The U.S. housing market has shown notable stability in 2011 compared to the previous two years when the tax credit made a clear impact. Although recent economic indicators have been less than expected, including a downward revision of GDP and consumer confidence that mirrors early 2009, owning a home is still valued by the majority of Americans. 72% of renters say owning is a top priority for their future, up from 68% a year earlier.
However, most aspiring homeowners are held back by two main factors: funds for a down payment (82%) and confidence in their job security (80%). Federal Reserve Chair Ben Bernanke emphasized the importance of a healthy housing market to a robust recovery. He stressed the adverse effects of tighter credit conditions for borrowers, urging Congress to take tax and policy measures to help stabilize the market. He also noted the significance of addressing long-term fiscal policies including debt levels, upcoming expenses to support an aging population, and taxes.
Buyers continue to benefit from historically favorable buying conditions, and sellers are encouraged by increased market stability. Although the Fed made a commitment to keep its interest rate at the current level until mid-2013, mortgage rates can, and often do, still fluctuate. In the midst of these reports, it is important to keep in mind the path to recovery was always expected to be a long and uneven road. As we progress toward a stronger recovery, economic improvement typically spurs rising interest rates in order to keep inflation in line.
Home sales in July were up by 21% from the same month last year when the expiration of the tax credit resulted in a significant drop in sales. However, they were down 3.5% compared to June. This could be due in part to NAR’s report that 16% of members experienced a contract failure from issues in underwriting and appraisals during July. NAR President Ron Phipps states, “For both mortgage credit and home appraisals, there’s been a parallel pendulum swing from very loose standards, which led to the housing boom, to unnecessarily restrictive practices as an overreaction to the housing correction.”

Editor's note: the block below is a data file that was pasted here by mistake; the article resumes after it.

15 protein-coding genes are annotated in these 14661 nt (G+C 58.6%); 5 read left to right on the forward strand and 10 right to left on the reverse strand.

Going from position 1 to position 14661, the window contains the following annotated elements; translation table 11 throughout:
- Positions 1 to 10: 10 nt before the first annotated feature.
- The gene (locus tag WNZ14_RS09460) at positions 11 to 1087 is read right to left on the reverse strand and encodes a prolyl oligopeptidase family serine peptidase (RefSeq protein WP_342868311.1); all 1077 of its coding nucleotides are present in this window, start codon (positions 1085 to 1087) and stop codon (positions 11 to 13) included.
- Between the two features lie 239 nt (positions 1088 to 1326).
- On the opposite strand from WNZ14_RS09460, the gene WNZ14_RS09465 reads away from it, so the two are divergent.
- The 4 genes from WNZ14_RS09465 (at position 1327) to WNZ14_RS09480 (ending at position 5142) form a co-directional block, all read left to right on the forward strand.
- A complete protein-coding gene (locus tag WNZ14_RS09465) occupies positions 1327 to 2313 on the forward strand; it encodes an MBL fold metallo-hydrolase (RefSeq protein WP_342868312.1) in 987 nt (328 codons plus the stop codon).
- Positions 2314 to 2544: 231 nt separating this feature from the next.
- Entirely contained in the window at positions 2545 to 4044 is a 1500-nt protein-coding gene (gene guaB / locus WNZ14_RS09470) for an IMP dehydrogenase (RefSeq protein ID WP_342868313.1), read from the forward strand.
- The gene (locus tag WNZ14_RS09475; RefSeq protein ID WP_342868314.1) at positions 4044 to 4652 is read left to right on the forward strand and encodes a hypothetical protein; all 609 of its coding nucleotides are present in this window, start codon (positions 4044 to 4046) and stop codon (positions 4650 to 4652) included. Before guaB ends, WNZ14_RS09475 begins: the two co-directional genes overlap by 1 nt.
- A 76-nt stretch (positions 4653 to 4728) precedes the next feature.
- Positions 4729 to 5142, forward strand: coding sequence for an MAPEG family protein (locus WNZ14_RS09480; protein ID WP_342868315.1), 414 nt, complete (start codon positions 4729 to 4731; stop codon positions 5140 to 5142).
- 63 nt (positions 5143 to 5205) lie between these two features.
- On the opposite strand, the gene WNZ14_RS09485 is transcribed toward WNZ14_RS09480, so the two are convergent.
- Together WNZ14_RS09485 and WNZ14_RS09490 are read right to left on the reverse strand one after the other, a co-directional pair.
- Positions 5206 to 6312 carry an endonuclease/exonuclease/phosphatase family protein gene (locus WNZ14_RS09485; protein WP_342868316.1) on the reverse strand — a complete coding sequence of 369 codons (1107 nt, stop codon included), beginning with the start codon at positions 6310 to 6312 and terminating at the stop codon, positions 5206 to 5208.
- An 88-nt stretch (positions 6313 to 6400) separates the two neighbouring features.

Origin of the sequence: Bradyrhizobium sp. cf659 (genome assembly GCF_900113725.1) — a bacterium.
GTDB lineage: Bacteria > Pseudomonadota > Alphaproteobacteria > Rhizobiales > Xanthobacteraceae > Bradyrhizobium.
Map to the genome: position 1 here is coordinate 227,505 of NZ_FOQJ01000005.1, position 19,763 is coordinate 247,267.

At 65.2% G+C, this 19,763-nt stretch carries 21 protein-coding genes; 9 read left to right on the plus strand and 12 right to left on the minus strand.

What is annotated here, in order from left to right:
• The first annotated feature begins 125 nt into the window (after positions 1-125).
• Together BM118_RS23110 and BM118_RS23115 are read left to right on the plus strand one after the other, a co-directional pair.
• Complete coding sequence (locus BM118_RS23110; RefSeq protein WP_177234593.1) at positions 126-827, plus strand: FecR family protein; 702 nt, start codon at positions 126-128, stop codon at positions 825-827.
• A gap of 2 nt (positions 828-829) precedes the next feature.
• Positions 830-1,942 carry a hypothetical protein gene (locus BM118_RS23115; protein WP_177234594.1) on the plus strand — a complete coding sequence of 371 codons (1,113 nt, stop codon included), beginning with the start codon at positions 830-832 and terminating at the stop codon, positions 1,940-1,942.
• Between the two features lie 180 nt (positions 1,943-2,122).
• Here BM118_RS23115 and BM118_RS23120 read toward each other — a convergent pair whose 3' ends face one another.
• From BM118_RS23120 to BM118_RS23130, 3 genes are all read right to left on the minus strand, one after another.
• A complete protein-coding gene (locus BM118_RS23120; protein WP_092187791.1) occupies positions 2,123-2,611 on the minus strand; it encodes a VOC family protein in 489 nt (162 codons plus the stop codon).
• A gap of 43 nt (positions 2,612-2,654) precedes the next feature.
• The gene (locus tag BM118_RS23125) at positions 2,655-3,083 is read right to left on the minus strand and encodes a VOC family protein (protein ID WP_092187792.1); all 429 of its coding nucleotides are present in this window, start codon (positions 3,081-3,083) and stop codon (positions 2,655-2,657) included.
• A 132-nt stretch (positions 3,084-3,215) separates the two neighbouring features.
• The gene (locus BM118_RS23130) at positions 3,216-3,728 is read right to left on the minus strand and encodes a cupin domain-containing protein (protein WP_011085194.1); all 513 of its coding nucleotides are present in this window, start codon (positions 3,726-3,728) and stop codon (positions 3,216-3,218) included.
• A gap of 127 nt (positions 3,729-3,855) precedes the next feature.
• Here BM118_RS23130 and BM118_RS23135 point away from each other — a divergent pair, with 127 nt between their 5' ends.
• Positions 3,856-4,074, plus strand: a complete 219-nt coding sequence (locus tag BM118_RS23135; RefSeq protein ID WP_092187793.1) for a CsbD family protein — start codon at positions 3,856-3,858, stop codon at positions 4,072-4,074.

Home prices dipped by less than 1% in July with median home price at $174,000. This is 4.5% below the year-ago level which followed a strong spring season of sales driven by the tax credit. Median home prices remain close to 2002–2003 levels. Distressed sales continue to count for almost 1 in 3 homes sold. The combination of low prices and record-breaking low interest rates means that home affordability is extremely favorable.
The supply of homes measured in months on the market at their current pace of sales was up slightly during July compared to June. This is in keeping with historical trends, which show that inventory levels typically rise during the summer months. The month’s supply remained 25% below the peak of 12.5 months in July 2010 and 13% above April of 2010 when the home buyer tax credit was in full swing.
As the weather gets cooler, some homeowners could be considering undertaking home renovations or updates before the holiday season. Here are a few findings about updates and home sales:
• Homeowners typically spend considerably more on updates to their home when planning to live in and enjoy it, with an average of nearly $9,000.
• In contrast, they only spend an average of $3,400 when making updates in preparation to sell.
• The most common updates sellers performed before listing were paint, flooring, and light fixtures.
• Although the majority of buyers were least likely to compromise on the location, 16% were least likely to compromise on updates.
• 75% of homes sold were either fairly updated or very updated.
• Sellers began repairing their home 1 to 8 weeks in advance of listing.